So, they had a bad day. None of us died, I’m happy to report, and three out of four of us ended up eating quite well. (Well, four out of four since I ate my mother’s lunch). Here’s how I’ll solve my dilemma: to The Owl, I will say that they should be careful to maintain their typically high standards of service. I’ll be back, but I want to know that I’ll have the smart service and the great food quality I have come to expect over the years. To you, I will say: if you are in Apalachicola, eat at The Owl. Enjoy the great views out the big windows, order something besides the Jambalaya, and savor the interesting recipes and fresh, local ingredients that characterize their food. Did I fix it?

Mullet Roe: A Guest Post

Call me a slacker for having two guest posts in a month (although you have to admit that Matzoh Ball Soup and Mullet Roe are pretty diverse topics) but I think this is a great opportunity for all of you to read about something other than my self-absorbed thoughts about food and cooking. This post is written by Regular Reader Robert, who lives in Florida, and who I first “met” about a year ago when he swept me away with his jewel-like prose to win a competition on this blog. He went on to support, amuse, infuriate and generally motivate me, and he has sent me mullet roe and a pair of oyster knives in the mail, so I know he’s real. He calls himself a “cracker,” but find that he is remiscent of Andy Griffith playing Matlock with that “aw shucks” veneer  covering a mind like a steel trap (that probably has some kind of critter in it that I would refuse to eat). I hope you enjoy this as much as I did…..

It is the second week in January and I find myself cleaning Mullet again. January in Florida is a little different than most of the country, cool nights and sunny warm, if not hot days. Today’s chore is somewhat of a letdown, probably like Yankees closing up the barn for the winter. The fish are light and limber, lean from the spawn and just plain worn out from the last month’s excitement. They hung around late this season waiting for the cold water to signal their migration out to open water to reproduce. Tampa Bay was literally boiling with Mullet just 3 weeks ago, the cast netters did very well while the cold
weather held off.

robert-1 Today’s catch are the young ones, that weren’t ready yet to go out, some with small ovaries partly filled with immature eggs. Next year they would have been large enough to complete the mission, had not they run into this particular fisherman. Some of the larger fish had already been out to sea and were empty of their reproductive load, their fat layer was all but depleted, muscles soft from intense activity for so long a stretch. But also in my cooler are a couple of fat hens, who somehow had not been triggered yet to spawn, ovaries firm and full of tens of thousands of tiny bright yellow eggs. Natural selection at work, the dumb and lazy do not perpetuate the species. These egg filled ovaries, or Roe Sacs, are a real bonus today, usually by this time the Roe season has long since ended here.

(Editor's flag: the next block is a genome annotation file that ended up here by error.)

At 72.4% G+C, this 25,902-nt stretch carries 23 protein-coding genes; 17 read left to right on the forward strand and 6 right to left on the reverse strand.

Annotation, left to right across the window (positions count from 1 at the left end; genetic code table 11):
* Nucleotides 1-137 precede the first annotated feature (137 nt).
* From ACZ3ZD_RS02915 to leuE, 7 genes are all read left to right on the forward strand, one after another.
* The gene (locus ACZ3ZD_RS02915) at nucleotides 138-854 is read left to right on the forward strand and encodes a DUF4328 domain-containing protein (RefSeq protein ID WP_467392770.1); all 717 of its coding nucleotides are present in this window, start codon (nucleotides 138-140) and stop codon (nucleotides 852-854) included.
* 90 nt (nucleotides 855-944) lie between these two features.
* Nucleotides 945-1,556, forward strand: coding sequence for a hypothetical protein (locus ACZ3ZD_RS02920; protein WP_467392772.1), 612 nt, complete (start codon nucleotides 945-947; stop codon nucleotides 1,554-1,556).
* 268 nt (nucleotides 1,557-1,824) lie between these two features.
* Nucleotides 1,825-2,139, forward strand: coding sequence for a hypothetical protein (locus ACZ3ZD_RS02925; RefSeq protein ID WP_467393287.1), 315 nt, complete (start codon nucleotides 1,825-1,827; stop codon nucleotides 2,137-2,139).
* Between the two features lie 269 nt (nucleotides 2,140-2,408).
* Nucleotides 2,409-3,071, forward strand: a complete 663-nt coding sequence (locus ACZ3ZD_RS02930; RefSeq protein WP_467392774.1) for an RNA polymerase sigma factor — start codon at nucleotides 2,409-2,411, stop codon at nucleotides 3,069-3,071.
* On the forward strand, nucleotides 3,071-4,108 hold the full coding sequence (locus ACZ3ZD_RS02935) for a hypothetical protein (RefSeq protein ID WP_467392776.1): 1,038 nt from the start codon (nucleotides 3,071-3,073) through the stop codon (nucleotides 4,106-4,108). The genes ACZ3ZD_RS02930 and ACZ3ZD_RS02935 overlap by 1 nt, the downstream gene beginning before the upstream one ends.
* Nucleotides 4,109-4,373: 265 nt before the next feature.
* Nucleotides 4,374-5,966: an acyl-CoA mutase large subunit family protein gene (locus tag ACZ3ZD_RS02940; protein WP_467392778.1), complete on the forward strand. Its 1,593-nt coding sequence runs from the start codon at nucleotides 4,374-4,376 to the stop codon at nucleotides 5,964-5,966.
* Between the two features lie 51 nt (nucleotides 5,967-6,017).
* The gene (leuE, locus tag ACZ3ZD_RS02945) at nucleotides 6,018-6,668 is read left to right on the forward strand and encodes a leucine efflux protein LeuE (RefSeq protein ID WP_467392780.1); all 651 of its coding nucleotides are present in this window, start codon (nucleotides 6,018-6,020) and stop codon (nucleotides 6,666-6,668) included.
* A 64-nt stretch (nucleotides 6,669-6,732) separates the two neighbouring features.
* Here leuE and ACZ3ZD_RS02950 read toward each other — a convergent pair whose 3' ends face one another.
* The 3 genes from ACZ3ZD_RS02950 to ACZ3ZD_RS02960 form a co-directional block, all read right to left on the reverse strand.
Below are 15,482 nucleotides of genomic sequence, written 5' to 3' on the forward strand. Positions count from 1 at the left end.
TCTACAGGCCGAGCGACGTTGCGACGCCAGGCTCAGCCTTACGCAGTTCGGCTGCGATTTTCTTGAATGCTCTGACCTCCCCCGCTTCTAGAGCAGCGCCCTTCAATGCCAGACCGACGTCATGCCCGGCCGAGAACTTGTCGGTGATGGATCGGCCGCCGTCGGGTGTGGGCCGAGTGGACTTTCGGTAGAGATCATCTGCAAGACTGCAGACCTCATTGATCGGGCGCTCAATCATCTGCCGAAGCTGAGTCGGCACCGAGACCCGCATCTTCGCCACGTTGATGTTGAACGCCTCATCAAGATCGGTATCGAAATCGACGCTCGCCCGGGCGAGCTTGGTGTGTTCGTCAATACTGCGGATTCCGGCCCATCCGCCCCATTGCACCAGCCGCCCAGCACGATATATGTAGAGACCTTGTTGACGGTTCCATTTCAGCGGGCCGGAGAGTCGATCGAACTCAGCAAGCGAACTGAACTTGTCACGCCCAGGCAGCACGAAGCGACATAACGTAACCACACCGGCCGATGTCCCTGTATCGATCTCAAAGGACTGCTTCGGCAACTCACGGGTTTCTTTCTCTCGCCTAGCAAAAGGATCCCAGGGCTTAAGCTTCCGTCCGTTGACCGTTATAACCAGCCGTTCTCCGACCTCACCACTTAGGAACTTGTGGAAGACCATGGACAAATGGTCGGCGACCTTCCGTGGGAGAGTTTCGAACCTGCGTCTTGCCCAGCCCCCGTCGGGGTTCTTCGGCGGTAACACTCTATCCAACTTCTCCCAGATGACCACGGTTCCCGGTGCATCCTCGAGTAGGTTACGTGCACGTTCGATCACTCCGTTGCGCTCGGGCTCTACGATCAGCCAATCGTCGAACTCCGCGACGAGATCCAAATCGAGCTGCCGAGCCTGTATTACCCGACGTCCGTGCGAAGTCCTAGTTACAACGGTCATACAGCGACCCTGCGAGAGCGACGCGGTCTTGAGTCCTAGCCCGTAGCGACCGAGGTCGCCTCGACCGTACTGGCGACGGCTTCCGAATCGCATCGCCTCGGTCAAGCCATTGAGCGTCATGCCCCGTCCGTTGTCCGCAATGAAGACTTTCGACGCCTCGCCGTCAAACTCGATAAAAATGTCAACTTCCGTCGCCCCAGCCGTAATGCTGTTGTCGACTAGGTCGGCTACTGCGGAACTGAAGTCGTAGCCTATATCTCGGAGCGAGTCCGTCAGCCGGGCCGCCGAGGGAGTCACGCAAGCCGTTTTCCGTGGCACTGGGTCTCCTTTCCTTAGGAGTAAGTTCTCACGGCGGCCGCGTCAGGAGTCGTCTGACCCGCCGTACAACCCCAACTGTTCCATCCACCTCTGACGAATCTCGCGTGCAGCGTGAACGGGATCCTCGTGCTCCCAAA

robert-2In years past a waste product swept aside with the other entrails, “Red Roe” has become a high end commodity worldwide. Since Mullet populate nearly every inch of the earths oceans, almost every culture of mankind exploits the meat and eggs of these prolific fish. In fact the mullet is a foundation to the entire food chain of the world’s seas. The sheer numbers of fish, from almost microscopic in size to over 20 inches long, is incomprehensible. Literally everything eats mullet, one size or another. So this is why the mullet produce so many eggs each year, to attempt to keep up with the world demand. As I clean these last few mullet it strikes me that it must suck to be the lynch-pin that the entire world marine environment hangs on by.

robert-3Since the middle of the 19th century man has had the capacity to wipe mullet out of existence. With the event of steam power, we have been able to capture and harvest fish faster than it can reproduce. Law and civilization have kept a cautious grip on this power, and when mankind becomes too aggressive, some form of conservation is tentatively enacted. As we move into a global economy, this logical restraint is becoming less effective at conserving the resource. Meanwhile, world demand for this delicious food is skyrocketing. Here in Florida, harvesting of Mullet is effectively limited to hand nets in an attempt to revive a waning population of fish in our waters. Without the mullet, the other important fish also decline in numbers and our entire economy suffers. So it is a difficult and precarious balance in the harvest of Mullet. And Mullet Roes are even more susceptible to overharvest. For each Roe Mullet caught before spawning there are thousands of offspring lost. Prior to our current rules, Florida was the destination of a global fleet of Red Roe boats that came to harvest the eggs, rejecting the meat and transporting the roe back to foreign countries for processing and consumption. When sport fishing declined the authorities here stood up and took notice. In the last few years the populations seem to have rebounded, and hopefully the fishing pressure will be balanced in the future to sustain the species.